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ABSTRACT: Cancer occurs when cells acquire genomic instability and inflammation, produce abnormal levels of epigenetic factors/proteins and tumor suppressors, reprogram the energy metabolism and evade immune destruction, leading to the disruption of cell cycle/normal growth. An early event in carcinogenesis is loss of polarity and detachment from the natural basement membrane, allowing cells to form distinct three-dimensional (3D) structures that interact with each other and with the surrounding microenvironment. Although valuable information has been accumulated from traditional in vitro studies in which cells are grown on flat and hard plastic surfaces (2D culture), this culture condition does not reflect the essential features of tumor tissues. Further, fundamental understanding of cancer metastasis cannot be obtained readily from 2D studies because they lack the complex and dynamic cell-cell communications and cell-matrix interactions that occur during cancer metastasis. These shortcomings, along with lack of spatial depth and cell connectivity, limit the applicability of 2D cultures to accurate testing of pharmacologically active compounds, free or sequestered in nanoparticles. To recapitulate features of native tumor microenvironments, various biomimetic 3D tumor models have been developed to incorporate cancer and stromal cells, relevant matrix components, and biochemical and biophysical cues, into one spatially and temporally integrated system. In this article, we review recent advances in creating 3D tumor models employing tissue engineering principles. We then evaluate the utilities of these novel models for the testing of anticancer drugs and their delivery systems. We highlight the profound differences in responses from 3D in vitro tumors and conventional monolayer cultures. Overall, strategic integration of biological principles and engineering approaches will both improve understanding of tumor progression and invasion and support discovery of more personalized first line treatments for cancer patients.Biotechnology Advances 11/2014; 32(7). DOI:10.1016/j.biotechadv.2014.07.009 · 8.91 Impact Factor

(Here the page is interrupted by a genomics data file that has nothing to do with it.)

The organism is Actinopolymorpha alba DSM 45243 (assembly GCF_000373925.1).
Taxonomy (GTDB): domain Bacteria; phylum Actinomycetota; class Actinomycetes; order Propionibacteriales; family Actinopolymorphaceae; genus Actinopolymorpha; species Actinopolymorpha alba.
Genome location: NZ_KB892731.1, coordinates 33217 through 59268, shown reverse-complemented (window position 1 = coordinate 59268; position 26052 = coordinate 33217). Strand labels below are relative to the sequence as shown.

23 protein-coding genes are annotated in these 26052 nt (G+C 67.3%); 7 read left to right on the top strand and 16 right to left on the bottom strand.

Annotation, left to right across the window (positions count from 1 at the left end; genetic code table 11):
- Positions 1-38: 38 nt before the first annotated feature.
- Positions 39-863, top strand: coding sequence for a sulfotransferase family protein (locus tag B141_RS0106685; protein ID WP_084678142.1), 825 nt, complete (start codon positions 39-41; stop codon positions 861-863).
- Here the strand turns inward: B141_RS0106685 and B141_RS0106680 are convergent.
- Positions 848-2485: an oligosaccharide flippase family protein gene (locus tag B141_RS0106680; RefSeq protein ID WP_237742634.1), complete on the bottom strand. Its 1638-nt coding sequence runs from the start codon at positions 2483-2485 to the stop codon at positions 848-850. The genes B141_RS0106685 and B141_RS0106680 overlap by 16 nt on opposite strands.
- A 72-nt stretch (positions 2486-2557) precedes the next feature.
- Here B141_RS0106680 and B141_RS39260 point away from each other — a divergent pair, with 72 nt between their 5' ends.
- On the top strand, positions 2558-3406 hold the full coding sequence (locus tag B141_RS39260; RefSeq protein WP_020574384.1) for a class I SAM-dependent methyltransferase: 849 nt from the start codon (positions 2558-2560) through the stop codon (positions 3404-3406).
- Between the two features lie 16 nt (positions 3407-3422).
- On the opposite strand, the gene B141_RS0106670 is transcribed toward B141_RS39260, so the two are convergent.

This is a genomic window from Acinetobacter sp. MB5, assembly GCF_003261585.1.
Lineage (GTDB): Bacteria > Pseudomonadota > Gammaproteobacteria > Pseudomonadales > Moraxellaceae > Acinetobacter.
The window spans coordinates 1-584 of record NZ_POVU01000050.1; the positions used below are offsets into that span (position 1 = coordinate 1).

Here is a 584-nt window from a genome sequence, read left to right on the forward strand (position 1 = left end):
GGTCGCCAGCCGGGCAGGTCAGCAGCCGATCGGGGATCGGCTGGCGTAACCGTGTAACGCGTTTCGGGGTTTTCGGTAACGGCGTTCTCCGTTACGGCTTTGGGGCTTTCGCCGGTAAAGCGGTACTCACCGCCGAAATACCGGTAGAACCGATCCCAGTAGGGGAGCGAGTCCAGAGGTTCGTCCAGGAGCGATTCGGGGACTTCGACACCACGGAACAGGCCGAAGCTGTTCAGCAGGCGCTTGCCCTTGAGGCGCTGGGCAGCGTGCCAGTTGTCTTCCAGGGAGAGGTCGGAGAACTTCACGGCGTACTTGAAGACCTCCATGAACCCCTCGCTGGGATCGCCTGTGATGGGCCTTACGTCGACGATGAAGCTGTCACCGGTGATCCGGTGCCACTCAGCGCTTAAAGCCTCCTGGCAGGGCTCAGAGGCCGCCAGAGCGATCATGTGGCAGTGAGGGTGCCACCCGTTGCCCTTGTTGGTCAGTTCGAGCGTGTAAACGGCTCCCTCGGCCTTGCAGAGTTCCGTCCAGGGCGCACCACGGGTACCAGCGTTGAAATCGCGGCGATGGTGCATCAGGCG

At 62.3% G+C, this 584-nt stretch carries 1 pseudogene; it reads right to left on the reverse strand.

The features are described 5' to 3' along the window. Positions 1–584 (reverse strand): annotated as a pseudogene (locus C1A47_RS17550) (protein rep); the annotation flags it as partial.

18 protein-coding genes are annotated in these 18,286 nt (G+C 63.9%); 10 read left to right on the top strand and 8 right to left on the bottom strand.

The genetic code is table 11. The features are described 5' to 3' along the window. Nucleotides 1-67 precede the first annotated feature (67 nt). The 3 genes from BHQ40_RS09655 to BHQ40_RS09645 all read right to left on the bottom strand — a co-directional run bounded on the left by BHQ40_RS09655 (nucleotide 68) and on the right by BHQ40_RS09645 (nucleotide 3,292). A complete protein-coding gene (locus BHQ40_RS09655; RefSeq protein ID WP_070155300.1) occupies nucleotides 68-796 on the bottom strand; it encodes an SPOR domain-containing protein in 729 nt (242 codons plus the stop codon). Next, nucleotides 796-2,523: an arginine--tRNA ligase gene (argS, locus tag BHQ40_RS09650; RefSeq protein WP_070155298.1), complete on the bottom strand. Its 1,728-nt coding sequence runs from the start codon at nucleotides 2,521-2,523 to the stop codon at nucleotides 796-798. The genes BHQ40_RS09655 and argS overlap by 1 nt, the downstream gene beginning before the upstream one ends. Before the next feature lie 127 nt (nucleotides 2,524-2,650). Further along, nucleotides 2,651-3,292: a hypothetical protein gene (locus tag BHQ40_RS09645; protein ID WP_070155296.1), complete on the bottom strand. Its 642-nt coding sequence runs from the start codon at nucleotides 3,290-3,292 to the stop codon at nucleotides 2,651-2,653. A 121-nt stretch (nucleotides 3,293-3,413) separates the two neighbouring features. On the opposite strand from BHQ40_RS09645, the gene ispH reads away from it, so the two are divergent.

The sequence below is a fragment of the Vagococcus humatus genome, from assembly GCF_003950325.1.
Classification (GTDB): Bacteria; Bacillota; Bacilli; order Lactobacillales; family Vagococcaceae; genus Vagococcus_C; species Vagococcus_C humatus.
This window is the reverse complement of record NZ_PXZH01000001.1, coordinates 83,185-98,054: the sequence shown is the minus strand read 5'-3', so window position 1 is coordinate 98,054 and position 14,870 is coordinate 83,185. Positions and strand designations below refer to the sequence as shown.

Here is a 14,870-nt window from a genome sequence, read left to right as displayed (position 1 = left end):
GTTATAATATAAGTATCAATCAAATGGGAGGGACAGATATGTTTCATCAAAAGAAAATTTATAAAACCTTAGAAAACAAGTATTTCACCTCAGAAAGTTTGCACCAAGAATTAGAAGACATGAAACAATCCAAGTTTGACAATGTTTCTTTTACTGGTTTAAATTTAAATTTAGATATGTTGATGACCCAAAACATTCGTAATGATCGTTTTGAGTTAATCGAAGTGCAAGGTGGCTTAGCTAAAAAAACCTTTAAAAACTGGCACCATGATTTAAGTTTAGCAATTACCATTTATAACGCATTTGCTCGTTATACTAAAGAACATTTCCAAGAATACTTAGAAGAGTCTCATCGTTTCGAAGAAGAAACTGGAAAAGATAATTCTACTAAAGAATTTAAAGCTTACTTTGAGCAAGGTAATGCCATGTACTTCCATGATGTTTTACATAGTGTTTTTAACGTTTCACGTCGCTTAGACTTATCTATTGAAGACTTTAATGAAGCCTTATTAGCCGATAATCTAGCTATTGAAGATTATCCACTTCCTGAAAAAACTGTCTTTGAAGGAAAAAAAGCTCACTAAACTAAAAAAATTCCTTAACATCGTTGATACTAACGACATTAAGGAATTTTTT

Article: pH sensing and regulation in cancer[Show abstract] [Hide abstract]
ABSTRACT: Cells maintain intracellular pH (pHi) within a narrow range (7.1-7.2) by controlling membrane proton pumps and transporters whose activity is set by intra-cytoplasmic pH sensors. These sensors have the ability to recognize and induce cellular responses to maintain the pHi, often at the expense of acidifying the extracellular pH. In turn, extracellular acidification impacts cells via specific acid-sensing ion channels (ASICs) and proton-sensing G-protein coupled receptors (GPCRs). In this review, we will discuss some of the major players in proton sensing at the plasma membrane and their downstream consequences in cancer cells and how these pH-mediated changes affect processes such as migration and metastasis. The complex mechanisms by which they transduce acid pH signals to the cytoplasm and nucleus are not well understood. However, there is evidence that expression of proton-sensing GPCRs such as GPR4, TDAG8, and OGR1 can regulate aspects of tumorigenesis and invasion, including cofilin and talin regulated actin (de-)polymerization. Major mechanisms for maintenance of pHi homeostasis include monocarboxylate, bicarbonate, and proton transporters. Notably, there is little evidence suggesting a link between their activities and those of the extracellular H(+)-sensors, suggesting a mechanistic disconnect between intra- and extracellular pH. Understanding the mechanisms of pH sensing and regulation may lead to novel and informed therapeutic strategies that can target acidosis, a common physical hallmark of solid tumors.Frontiers in Physiology 12/2013; 4:370. DOI:10.3389/fphys.2013.00370 · 3.50 Impact Factor